Recently I was speaking to a university journalism class as a guest lecturer. During our discussion many of the students complained that news today is so polarized and so opinionated that they have no idea what the truth really is. When I asked what they were watching, they told me mostly CNN, the Fox cable news network, and MSNBC.
Judging by social media posts, it’s not just students who are feeling confused by what is real news. There’s a reason for that. It’s obvious that CNN and MSNBC lean toward the Democratic Party while bashing President Donald Trump. And it’s just as clear that Fox leans strongly toward supporting the president, defending the Republican Party, and bashing Democratic leaders.
But here’s where the news confusion lies: If you’re watching those networks, you’re not watching “the news.” You’re watching hosts sharing their opinions on real-life happenings. Then they bring on experts to support what they’re saying. No wonder people are confused and sometimes hostile toward members of the media. These stations call themselves “news” and open just about every show by shouting, “breaking news!” But they are not real news!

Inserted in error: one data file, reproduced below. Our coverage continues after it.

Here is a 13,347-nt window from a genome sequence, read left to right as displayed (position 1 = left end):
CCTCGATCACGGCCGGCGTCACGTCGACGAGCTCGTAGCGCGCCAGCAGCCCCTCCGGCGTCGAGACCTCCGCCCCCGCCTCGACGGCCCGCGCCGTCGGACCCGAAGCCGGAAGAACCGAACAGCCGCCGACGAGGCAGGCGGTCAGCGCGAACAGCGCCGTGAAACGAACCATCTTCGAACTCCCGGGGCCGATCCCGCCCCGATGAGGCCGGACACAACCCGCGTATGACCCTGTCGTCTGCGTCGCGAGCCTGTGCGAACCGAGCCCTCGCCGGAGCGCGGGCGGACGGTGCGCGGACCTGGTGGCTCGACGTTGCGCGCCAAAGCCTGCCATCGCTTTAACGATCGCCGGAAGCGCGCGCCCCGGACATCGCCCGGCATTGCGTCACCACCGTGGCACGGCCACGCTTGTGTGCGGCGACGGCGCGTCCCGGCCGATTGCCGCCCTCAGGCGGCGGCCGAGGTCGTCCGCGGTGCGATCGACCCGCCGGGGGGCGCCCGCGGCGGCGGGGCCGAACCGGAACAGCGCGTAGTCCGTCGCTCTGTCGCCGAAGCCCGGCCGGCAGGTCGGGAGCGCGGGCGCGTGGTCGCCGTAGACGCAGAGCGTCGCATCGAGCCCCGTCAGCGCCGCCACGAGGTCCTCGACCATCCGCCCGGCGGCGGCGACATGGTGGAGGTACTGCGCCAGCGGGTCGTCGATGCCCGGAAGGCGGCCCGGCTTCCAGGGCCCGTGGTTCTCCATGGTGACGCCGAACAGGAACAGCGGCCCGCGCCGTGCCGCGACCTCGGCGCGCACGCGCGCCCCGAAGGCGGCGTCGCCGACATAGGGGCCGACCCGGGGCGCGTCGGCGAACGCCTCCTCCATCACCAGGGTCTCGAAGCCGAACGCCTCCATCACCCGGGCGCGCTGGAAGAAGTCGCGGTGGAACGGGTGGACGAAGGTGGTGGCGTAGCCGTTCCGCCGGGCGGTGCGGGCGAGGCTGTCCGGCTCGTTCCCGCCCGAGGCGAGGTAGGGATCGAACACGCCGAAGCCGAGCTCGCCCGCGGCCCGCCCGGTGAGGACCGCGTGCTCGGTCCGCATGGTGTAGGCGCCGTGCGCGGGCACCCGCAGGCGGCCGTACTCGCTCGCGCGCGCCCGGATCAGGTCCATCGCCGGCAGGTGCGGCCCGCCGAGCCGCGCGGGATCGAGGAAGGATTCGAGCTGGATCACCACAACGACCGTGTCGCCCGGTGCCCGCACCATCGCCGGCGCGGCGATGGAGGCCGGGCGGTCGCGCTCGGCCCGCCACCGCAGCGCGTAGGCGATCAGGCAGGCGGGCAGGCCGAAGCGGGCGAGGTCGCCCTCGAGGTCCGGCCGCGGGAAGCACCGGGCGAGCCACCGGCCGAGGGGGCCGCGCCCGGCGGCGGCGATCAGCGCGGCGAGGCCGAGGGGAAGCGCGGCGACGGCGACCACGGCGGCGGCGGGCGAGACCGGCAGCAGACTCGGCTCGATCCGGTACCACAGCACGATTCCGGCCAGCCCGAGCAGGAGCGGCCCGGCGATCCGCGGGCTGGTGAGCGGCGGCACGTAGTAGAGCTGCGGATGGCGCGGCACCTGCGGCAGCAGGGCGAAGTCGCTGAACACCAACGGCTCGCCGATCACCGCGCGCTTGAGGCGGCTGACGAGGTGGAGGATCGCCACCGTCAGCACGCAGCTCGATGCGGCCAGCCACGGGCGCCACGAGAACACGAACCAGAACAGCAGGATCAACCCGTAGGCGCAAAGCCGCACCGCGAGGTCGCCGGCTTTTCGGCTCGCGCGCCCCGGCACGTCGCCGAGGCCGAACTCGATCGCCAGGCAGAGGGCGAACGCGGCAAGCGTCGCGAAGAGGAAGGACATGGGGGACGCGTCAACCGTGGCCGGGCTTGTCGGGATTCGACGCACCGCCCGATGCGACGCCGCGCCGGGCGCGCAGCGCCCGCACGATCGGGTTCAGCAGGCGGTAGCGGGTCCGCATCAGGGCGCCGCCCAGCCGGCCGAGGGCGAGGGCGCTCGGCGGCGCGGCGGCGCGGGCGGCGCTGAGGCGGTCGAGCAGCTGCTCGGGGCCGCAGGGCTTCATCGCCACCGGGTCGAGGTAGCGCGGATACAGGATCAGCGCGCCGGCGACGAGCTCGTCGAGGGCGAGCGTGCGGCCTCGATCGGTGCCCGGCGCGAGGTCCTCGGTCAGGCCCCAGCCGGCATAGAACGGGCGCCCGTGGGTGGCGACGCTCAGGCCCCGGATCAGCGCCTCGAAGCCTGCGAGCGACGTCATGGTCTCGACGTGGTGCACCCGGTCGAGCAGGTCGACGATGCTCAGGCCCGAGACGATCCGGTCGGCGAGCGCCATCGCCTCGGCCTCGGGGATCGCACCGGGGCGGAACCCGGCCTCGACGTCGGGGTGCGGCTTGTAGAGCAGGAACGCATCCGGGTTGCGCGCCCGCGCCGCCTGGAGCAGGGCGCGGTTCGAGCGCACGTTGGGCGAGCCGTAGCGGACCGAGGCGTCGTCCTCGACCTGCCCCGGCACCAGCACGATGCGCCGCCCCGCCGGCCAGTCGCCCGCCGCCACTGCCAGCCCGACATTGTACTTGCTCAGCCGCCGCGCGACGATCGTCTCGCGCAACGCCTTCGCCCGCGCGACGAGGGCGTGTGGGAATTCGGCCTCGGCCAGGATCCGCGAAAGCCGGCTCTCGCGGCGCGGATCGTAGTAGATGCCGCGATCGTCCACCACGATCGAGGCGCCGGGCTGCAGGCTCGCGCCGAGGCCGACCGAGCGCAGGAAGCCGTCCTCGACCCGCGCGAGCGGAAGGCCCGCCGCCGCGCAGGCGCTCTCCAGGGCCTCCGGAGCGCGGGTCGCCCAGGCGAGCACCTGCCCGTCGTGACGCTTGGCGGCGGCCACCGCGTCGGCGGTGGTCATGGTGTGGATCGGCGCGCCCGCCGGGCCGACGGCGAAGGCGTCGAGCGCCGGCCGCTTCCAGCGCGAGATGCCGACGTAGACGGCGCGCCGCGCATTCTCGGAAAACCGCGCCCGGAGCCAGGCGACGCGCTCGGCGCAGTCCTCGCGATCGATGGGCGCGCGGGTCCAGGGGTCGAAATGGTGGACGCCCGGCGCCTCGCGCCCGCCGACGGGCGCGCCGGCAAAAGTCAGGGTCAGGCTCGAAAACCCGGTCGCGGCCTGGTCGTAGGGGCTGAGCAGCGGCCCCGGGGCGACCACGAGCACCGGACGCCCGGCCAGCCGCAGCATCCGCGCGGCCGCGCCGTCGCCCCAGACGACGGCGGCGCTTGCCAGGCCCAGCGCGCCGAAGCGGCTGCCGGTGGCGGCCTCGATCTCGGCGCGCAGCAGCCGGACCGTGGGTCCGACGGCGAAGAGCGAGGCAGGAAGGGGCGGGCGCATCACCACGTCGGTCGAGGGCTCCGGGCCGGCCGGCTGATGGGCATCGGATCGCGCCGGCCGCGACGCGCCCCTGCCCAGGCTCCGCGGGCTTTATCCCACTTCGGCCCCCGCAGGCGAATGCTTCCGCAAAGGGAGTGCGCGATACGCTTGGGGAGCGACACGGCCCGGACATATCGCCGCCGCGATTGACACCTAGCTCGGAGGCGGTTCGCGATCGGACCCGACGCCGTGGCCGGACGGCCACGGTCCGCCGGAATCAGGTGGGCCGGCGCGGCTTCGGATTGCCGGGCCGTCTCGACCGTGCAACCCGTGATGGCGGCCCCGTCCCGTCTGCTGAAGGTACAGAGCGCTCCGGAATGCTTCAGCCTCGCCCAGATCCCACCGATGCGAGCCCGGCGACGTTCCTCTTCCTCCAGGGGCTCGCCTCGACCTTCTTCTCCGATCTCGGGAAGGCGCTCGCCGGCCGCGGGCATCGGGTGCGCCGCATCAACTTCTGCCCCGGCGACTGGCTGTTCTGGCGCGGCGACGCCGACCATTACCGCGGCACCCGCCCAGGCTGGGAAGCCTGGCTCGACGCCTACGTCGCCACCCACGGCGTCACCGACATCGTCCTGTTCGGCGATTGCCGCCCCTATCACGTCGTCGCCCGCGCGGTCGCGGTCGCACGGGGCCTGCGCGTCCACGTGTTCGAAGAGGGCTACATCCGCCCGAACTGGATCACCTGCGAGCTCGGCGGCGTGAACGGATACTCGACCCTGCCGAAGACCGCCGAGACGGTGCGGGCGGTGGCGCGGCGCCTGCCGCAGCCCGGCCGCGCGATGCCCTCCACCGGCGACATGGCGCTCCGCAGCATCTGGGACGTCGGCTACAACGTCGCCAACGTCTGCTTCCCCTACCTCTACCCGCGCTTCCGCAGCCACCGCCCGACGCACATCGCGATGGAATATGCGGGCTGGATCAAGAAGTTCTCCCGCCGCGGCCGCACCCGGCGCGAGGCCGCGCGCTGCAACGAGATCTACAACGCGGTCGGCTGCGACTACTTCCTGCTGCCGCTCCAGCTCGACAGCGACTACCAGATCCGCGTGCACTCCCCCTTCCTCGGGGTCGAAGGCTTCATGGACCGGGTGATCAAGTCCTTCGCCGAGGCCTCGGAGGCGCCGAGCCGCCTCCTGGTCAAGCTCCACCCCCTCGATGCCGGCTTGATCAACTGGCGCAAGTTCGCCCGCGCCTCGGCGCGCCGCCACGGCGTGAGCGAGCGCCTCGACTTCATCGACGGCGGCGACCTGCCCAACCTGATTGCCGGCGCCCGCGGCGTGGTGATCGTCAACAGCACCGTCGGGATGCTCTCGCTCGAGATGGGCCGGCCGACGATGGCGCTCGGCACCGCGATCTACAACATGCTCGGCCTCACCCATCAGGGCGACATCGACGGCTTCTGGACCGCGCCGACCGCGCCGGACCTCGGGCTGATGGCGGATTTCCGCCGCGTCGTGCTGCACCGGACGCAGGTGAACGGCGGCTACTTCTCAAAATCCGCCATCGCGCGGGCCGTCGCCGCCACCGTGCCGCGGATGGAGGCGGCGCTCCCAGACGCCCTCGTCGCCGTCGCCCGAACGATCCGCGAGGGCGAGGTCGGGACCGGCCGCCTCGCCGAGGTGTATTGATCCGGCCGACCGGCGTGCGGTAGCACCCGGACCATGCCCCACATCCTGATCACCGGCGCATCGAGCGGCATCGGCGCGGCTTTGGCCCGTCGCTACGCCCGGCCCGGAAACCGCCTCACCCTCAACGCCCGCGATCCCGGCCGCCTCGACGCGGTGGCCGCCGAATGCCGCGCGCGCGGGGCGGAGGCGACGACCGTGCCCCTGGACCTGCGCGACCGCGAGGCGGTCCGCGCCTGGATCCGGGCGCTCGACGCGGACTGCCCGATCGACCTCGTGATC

Let me explain the difference between news and 24-hour “news” formats. If you’re watching the nightly news on NBC, CBS, or ABC you’re getting, almost exclusively, facts. The anchors try to keep their opinions to themselves, and the reporters tell their stories without obvious bias. These stations are not about commentary or editorials.
And if you want to avoid “fake news” entirely, watch your local news stations and read your local newspaper. In my opinion, they are the last bastions of pure news. For the most part, they report facts about things happening in your communities — without bias and without opinion.
I’m not saying the 24-hour opinion programs don’t have value. They serve an important role in sorting out what’s happening in government, with the president and with other national events. If you choose to watch these programs, try to divide your listening time evenly among the networks to get a dose of both sides of an issue and hopefully get enough pure information to make your own informed decisions.
Barbara Reyelts of Duluth retired in 2017 as news director at KBJR 6 and CBS 3. She had been news director 10 years. In her 38-year career, she also was an anchor and reporter and hosted a news talk show. She works now as an international news consultant and guest lecturer in Kazakhstan, Pakistan, Canada, and the U.S.